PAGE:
What are you purchasing when you download a play from Plays For Camp? When do you need to buy a license? What can or can’t I do with my shiny new files? Who owns these plays, anyway?
Licensing for these plays endeavors to reflect both the great commission and the very real work the author has put in to create the play. By comparing prices to similar-length plays from other publishers, I have tried to save money for camps on both ends. I don’t charge for the individual printed copies of the plays, and I also offer a competitive price for licensing per performance. I know that every dollar you save on this play you can use on costuming and feeding your actors.
What am I purchasing?
When you make a purchase from Plays For Camp, you’re buying licensing rights for a single performance of the set of plays. Each week you perform the play would require an additional week of licensing.
For example, last year (2017) I used Out of the Frying Pan and For Such a Time as This at Camp Winnekeag. Our camp runs for six weeks, so we had licensing for three weeks for one and three weeks for the other. Because I don’t charge for the printed copies of the plays, we didn’t have to purchase two sets of scripts and we had the financial freedom to pursue a more ambitious play schedule. Pretty neat, I think.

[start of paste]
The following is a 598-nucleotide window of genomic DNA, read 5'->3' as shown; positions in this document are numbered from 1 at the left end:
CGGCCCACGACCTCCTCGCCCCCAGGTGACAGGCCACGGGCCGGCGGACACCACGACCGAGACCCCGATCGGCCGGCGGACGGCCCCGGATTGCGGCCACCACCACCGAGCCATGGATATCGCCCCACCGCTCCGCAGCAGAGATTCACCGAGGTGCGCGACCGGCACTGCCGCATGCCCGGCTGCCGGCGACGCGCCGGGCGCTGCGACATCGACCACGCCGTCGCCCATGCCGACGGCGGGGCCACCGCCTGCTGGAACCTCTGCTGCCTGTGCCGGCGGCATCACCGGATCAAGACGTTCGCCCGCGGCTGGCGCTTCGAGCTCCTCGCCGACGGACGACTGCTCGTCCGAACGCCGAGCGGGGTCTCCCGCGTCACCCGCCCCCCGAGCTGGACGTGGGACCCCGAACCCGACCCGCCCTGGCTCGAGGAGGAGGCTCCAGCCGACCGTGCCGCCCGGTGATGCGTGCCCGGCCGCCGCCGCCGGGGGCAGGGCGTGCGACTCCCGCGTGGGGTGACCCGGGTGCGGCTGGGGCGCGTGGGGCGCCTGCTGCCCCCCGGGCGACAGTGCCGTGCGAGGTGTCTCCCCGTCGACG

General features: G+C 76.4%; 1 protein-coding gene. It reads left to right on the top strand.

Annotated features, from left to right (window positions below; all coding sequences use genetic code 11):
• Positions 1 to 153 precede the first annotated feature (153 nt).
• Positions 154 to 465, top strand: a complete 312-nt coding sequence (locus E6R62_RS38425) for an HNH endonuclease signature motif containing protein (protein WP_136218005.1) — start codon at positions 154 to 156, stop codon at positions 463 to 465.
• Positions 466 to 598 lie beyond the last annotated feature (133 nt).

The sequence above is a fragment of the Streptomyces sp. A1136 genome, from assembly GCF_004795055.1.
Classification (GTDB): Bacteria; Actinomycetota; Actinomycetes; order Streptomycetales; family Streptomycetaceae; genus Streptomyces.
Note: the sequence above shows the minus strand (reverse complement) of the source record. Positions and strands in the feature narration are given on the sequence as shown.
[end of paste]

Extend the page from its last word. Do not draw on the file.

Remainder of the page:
When do I have to buy the license?
When you perform the play in front of an audience. Private or public, paid or free, in whole or in part, for charity or otherwise.
One caveat: if you’re a classroom teacher and you’d like to use one of the plays in your classroom (no audience, just teacher and students), that’s easy and free.
What can I do with my files?
Of course, you can download and print the files you purchase as many times as you need to get through your scheduled performances. If you lose the appropriate emails and links, just email me and I’ll get right back to you.
Do I own it, now?
The author still owns the rights to the plays, ultimately. This makes the license much much cheaper for you, but it does mean you would need to purchase a new license for each new performance (or all the licenses you need all at once). It also means that if you need to make changes to the plays (additions, excisions, gender-swaps), you need clearance from the author, first.
Don’t be squeamish about asking for this. I have never said no, yet.